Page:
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Bali’s “Day Of Silence” – How Self-Isolation During COVID-19 Should Be Done


Bali’s “Day Of Silence” – How Self-Isolation During COVID-19 Should Be Done

Bali has just experienced Nyepi, and everyone is better for it. 

The Island of the Gods unique New Year Celebration – a quasi Hindu/island custom – sees a strict day of observing silence out of respect for the Gods.

The holiday paradise has been grinding to a deafening halt anyway, with tourism all but evaporated.


  But self-isolation is a yearly occurrence for the Balinese.

And for an archipelagic nation that seems to be one of the worlds largest scale breachers of the global practice of quarantining, there was something beautiful about solitude preordained in the calendar.

  A moment where cultural tradition intersected with social urgency.

Once every 210 days in the Pewukon calendar, every tourist hotspot is closed.

No If’s or But’s.

No motor is to be heard, wheels of industry turn nor the ka-ching! of business transacted.

Not even a light at night. Even the internet gets shutdown.

Everyone stocks up on the essentials.

Bintangs, Indo Mies and the ingredients needed for that dish you kinda remember making from university days.

And of course, an arsenal of downloaded movies in the absence of Netflix.

Stocked up – your ill-prepared Self-Isolation allows no second chances.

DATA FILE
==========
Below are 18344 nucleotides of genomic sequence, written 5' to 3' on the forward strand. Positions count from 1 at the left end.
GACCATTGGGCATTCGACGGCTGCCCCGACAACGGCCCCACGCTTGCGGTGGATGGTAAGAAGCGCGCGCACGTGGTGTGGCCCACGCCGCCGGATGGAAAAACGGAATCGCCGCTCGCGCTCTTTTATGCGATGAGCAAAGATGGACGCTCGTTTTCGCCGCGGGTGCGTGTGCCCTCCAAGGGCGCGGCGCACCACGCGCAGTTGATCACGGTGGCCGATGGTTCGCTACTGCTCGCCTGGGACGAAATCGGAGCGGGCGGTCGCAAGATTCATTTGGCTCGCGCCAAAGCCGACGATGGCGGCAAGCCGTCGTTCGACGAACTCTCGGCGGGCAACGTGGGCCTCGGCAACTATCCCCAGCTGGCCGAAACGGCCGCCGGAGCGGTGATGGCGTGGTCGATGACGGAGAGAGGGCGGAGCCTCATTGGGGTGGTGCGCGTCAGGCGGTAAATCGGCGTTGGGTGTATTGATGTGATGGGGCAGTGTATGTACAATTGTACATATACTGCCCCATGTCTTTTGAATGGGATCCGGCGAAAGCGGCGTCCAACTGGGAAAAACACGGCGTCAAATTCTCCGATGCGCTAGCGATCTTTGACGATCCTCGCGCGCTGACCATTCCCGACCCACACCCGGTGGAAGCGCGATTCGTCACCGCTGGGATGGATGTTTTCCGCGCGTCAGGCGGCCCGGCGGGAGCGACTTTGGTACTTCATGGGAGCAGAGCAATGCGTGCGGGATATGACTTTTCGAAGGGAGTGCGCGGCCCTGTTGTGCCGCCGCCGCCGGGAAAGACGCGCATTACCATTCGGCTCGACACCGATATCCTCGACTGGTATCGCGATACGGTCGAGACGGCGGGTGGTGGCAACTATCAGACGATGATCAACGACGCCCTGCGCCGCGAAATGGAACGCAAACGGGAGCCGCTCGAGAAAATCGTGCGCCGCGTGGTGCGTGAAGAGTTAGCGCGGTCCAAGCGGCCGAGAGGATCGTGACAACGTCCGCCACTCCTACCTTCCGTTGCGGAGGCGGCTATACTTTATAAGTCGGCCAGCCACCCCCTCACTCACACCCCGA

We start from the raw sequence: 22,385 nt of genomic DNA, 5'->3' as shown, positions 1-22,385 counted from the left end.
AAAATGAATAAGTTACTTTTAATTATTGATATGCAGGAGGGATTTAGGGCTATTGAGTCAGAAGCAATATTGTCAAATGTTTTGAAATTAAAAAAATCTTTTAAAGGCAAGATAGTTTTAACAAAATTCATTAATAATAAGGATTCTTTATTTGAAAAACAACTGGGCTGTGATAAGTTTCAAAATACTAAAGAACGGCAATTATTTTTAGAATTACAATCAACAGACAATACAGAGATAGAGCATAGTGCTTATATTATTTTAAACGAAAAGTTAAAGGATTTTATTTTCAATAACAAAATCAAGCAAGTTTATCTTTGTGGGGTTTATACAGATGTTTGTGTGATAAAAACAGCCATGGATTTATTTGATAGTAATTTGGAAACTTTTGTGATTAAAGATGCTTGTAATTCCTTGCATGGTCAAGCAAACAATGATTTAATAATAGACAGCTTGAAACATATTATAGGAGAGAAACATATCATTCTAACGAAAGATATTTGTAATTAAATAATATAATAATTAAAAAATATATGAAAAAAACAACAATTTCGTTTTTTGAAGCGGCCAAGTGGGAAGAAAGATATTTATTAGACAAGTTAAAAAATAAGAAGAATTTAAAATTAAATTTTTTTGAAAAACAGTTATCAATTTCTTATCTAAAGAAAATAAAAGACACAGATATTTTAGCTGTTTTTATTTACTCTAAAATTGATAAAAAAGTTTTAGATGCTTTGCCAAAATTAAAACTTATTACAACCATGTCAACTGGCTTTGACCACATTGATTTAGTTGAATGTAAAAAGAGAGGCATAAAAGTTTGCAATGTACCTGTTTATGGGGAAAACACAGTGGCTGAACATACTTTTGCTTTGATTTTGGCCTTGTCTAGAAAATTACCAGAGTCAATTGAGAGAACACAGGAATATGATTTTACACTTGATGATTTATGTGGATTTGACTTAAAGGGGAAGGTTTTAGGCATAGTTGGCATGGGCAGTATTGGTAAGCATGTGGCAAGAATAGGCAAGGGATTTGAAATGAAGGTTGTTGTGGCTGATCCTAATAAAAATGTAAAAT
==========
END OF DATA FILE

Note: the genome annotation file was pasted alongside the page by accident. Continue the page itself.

25th March 2020

Bali may have been the only place on earth allowed to breath a sigh of relief from the global pandemic for a day.

Respite from the information-action ratio.

A pause from a situation you can do nothing about.

A guilt-free day spent being at peace with yourself.

It’s as if Bali’s ancestors had carved out this day to afford a moment of solace when we needed it most.

Even the memes could wait a day.


Not even a whisper penetrates the air. Just the odd songs of nature.

Blue skies like the good-old-days.

Peace in the style the island was famous for, then built upon.

As the sun sets, the last glimpses of light reveal where to collect the essentials.

Darkness comes without forbiddance. The terrors of night also consigned behind closed doors.

Only the unseen demons allowed to run amok.

Community Leaders politely do the rounds, reminding neighbours of the one-night purge on vision.

It’s the nighttime where the fruits of this collective lack-of-labour come into their own.


Canggu Community

The likes of which you distantly remember.

But was it ever this beautiful?

Has the glow of the moon and the twinkling of a billion stars in full view ever been so prescient? So needed?

A perfect metaphor for turning it all off and surrendering to the enormity of everything – the majesty of the universe – to prove the conquerability of any challenge we face on this pale blue dot.


Nyepi has effectively been extended through to 26th March, though lights and internet returned.

No one seems to mind, and only the most anxious and conspiratorial WhatsApp groups have resurfaced in full force.

Otherwise, everyone seems pretty content.

If there was one lesson for the rest of Indonesia, and indeed the rest of the world, its this:

Self-isolation is better with the lights off.

Seeing the wonder of eternity helps us realize a few days in doors is not only an important collaborative effort.

It’s exactly what we need to rethink, reimagine and rediscover what it takes to be reunited with the infinite… and not least, each other.

And perhaps, to self-isolate from the internet; that imposed-connectivity and the stresses that come with it.

The memes can wait until tomorrow. 


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